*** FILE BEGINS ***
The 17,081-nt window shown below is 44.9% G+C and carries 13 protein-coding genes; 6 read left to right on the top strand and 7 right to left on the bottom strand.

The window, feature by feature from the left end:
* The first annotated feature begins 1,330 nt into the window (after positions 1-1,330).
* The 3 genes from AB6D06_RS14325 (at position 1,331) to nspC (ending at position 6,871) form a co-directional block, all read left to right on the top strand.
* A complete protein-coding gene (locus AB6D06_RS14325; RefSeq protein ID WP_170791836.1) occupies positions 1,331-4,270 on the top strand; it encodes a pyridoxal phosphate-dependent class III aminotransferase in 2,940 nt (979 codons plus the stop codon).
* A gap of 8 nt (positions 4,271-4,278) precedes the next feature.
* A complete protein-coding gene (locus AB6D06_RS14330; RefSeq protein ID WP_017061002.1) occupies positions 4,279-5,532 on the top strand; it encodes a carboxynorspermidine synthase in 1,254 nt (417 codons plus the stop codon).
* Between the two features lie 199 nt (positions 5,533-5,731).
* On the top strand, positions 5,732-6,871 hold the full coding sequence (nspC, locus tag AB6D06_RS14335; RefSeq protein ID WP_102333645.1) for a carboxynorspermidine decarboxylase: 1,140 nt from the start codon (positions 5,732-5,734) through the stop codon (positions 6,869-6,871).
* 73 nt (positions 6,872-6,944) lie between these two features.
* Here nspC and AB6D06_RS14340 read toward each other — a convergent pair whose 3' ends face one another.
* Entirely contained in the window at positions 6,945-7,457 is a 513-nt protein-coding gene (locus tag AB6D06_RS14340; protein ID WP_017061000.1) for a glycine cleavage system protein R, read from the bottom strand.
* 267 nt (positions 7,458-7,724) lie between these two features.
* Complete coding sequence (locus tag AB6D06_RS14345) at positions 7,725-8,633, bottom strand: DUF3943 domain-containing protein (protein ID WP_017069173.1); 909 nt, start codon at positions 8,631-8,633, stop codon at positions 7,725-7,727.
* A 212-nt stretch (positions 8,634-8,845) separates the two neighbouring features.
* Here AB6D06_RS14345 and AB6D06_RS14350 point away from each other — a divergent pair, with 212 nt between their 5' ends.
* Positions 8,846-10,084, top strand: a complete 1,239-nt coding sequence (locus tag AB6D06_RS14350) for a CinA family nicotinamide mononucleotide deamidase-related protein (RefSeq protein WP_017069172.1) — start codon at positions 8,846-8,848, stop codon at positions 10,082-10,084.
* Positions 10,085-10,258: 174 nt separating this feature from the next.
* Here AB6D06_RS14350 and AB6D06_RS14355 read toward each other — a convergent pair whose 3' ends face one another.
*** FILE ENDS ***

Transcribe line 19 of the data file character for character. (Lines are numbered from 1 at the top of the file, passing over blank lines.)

* Here AB6D06_RS14350 and AB6D06_RS14355 read toward each other — a convergent pair whose 3' ends face one another.